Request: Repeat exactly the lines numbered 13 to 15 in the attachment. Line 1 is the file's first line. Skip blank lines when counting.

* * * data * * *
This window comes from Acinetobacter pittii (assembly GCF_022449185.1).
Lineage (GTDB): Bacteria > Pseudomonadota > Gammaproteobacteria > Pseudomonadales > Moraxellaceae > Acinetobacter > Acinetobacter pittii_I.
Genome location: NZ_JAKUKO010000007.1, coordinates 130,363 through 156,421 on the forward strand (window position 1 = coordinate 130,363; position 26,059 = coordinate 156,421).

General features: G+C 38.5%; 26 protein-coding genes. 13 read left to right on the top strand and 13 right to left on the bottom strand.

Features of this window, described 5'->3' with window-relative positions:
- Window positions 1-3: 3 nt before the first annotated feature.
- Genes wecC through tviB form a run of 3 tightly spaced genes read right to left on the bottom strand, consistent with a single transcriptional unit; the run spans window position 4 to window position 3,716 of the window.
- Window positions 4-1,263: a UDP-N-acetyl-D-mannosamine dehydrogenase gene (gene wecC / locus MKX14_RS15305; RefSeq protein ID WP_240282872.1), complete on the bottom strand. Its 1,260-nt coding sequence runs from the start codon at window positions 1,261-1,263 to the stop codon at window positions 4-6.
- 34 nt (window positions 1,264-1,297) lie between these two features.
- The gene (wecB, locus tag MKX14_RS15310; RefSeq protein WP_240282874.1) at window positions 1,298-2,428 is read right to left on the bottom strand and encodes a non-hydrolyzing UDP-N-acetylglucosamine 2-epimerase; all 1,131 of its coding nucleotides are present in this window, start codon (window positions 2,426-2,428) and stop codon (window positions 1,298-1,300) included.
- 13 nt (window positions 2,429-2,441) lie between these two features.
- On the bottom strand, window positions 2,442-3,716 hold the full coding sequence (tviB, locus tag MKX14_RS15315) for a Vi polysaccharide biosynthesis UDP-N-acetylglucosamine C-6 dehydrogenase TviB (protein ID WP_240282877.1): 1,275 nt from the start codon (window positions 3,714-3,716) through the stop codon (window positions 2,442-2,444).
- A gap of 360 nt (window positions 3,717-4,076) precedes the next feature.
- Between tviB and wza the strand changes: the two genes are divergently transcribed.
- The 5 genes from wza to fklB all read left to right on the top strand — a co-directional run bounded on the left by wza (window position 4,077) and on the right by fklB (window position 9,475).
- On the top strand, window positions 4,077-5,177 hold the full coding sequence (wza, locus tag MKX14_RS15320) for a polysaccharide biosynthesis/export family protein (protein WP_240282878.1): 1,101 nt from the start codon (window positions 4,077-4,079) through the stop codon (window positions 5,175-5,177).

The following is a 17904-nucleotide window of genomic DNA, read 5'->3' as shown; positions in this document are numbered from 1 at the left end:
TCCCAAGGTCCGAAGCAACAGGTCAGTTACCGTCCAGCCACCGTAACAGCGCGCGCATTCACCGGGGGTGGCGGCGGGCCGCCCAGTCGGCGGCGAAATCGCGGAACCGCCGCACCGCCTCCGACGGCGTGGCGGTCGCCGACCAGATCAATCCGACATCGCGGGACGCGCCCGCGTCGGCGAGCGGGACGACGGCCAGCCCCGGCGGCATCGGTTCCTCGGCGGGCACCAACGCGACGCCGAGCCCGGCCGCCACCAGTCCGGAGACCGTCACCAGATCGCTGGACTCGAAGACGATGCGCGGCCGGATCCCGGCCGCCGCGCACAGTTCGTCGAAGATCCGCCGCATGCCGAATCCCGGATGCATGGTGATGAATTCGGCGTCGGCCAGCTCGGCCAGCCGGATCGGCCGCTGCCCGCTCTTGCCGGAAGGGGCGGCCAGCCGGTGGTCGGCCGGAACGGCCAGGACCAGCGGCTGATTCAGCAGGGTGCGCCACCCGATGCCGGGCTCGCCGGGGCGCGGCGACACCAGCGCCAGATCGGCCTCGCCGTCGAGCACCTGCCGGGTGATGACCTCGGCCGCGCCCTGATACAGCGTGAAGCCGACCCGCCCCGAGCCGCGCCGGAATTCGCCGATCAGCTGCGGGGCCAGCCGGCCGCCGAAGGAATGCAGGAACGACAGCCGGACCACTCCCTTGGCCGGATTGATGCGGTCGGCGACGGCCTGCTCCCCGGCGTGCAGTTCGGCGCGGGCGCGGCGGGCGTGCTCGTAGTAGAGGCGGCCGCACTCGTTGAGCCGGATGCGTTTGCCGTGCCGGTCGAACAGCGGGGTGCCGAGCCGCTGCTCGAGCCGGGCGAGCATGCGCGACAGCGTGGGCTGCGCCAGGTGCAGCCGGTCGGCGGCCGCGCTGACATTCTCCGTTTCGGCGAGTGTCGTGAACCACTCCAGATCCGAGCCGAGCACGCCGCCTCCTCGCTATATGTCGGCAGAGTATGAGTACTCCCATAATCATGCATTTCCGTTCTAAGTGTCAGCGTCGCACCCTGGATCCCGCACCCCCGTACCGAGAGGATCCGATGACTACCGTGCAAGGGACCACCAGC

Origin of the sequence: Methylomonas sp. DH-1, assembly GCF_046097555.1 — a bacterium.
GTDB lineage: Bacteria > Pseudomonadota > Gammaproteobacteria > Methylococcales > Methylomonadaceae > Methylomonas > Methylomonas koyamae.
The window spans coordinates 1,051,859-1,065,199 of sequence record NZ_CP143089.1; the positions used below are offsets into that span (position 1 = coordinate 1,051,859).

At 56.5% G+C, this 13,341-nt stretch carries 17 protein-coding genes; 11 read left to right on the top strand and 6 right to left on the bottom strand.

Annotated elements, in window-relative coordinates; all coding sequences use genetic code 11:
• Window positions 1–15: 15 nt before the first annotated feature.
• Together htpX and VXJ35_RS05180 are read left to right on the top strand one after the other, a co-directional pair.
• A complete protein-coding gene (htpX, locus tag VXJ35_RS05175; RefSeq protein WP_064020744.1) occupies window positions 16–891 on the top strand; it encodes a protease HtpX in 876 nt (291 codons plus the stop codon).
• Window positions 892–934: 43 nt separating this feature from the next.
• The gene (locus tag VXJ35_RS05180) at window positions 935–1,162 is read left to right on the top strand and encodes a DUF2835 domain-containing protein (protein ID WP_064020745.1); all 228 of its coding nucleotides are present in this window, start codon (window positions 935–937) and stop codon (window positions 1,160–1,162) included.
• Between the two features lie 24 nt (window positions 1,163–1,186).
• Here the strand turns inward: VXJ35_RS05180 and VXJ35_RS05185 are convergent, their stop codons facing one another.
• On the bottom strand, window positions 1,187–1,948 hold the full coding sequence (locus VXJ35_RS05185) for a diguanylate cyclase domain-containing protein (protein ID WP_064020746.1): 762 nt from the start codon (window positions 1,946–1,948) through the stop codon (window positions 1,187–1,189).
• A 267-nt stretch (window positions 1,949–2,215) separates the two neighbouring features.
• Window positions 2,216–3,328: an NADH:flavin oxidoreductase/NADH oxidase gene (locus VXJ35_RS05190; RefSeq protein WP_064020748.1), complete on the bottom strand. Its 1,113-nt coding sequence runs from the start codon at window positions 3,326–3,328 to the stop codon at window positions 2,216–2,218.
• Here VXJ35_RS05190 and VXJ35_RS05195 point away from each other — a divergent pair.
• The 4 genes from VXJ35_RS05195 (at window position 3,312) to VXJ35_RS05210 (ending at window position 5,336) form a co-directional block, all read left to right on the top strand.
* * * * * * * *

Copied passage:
- A gap of 360 nt (window positions 3,717-4,076) precedes the next feature.
- Between tviB and wza the strand changes: the two genes are divergently transcribed.
- The 5 genes from wza to fklB all read left to right on the top strand — a co-directional run bounded on the left by wza (window position 4,077) and on the right by fklB (window position 9,475).